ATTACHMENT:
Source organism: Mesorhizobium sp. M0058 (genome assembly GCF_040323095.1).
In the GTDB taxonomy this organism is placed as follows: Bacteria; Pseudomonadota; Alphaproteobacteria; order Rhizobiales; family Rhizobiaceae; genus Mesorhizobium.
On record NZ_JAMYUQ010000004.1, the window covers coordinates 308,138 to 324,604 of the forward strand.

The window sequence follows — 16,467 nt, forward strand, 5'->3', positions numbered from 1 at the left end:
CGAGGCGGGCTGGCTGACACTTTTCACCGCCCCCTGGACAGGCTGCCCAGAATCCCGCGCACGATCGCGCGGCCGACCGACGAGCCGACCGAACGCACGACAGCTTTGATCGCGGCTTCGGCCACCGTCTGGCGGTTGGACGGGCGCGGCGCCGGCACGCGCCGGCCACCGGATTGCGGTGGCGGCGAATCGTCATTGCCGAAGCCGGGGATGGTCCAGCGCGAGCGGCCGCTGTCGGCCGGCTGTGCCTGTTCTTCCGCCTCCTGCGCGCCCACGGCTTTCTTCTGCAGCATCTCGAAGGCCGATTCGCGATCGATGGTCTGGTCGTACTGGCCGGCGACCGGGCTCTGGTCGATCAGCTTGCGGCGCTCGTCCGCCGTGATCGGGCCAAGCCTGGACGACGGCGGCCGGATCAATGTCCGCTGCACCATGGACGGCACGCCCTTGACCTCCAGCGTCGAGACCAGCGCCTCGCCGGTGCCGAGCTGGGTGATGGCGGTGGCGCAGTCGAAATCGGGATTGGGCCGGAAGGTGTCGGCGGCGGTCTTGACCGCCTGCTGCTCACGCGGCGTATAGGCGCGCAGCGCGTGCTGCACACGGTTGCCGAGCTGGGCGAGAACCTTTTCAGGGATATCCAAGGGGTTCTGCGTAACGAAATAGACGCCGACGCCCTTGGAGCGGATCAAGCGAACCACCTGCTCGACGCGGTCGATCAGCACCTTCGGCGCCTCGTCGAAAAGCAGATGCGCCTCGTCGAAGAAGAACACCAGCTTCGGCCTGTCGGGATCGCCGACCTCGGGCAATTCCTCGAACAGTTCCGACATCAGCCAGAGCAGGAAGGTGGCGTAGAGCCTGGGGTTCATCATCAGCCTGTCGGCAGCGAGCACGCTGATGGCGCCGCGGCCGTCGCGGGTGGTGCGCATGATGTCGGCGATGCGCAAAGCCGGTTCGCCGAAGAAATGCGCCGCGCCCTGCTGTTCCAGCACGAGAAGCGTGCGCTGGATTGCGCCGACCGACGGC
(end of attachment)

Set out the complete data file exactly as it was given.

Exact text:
Source organism: Mesorhizobium sp. M0058 (genome assembly GCF_040323095.1).
In the GTDB taxonomy this organism is placed as follows: Bacteria; Pseudomonadota; Alphaproteobacteria; order Rhizobiales; family Rhizobiaceae; genus Mesorhizobium.
On record NZ_JAMYUQ010000004.1, the window covers coordinates 308,138 to 324,604 of the forward strand.

The window sequence follows — 16,467 nt, forward strand, 5'->3', positions numbered from 1 at the left end:
CGAGGCGGGCTGGCTGACACTTTTCACCGCCCCCTGGACAGGCTGCCCAGAATCCCGCGCACGATCGCGCGGCCGACCGACGAGCCGACCGAACGCACGACAGCTTTGATCGCGGCTTCGGCCACCGTCTGGCGGTTGGACGGGCGCGGCGCCGGCACGCGCCGGCCACCGGATTGCGGTGGCGGCGAATCGTCATTGCCGAAGCCGGGGATGGTCCAGCGCGAGCGGCCGCTGTCGGCCGGCTGTGCCTGTTCTTCCGCCTCCTGCGCGCCCACGGCTTTCTTCTGCAGCATCTCGAAGGCCGATTCGCGATCGATGGTCTGGTCGTACTGGCCGGCGACCGGGCTCTGGTCGATCAGCTTGCGGCGCTCGTCCGCCGTGATCGGGCCAAGCCTGGACGACGGCGGCCGGATCAATGTCCGCTGCACCATGGACGGCACGCCCTTGACCTCCAGCGTCGAGACCAGCGCCTCGCCGGTGCCGAGCTGGGTGATGGCGGTGGCGCAGTCGAAATCGGGATTGGGCCGGAAGGTGTCGGCGGCGGTCTTGACCGCCTGCTGCTCACGCGGCGTATAGGCGCGCAGCGCGTGCTGCACACGGTTGCCGAGCTGGGCGAGAACCTTTTCAGGGATATCCAAGGGGTTCTGCGTAACGAAATAGACGCCGACGCCCTTGGAGCGGATCAAGCGAACCACCTGCTCGACGCGGTCGATCAGCACCTTCGGCGCCTCGTCGAAAAGCAGATGCGCCTCGTCGAAGAAGAACACCAGCTTCGGCCTGTCGGGATCGCCGACCTCGGGCAATTCCTCGAACAGTTCCGACATCAGCCAGAGCAGGAAGGTGGCGTAGAGCCTGGGGTTCATCATCAGCCTGTCGGCAGCGAGCACGCTGATGGCGCCGCGGCCGTCGCGGGTGGTGCGCATGATGTCGGCGATGCGCAAAGCCGGTTCGCCGAAGAAATGCGCCGCGCCCTGCTGTTCCAGCACGAGAAGCGTGCGCTGGATTGCGCCGACCGACGGC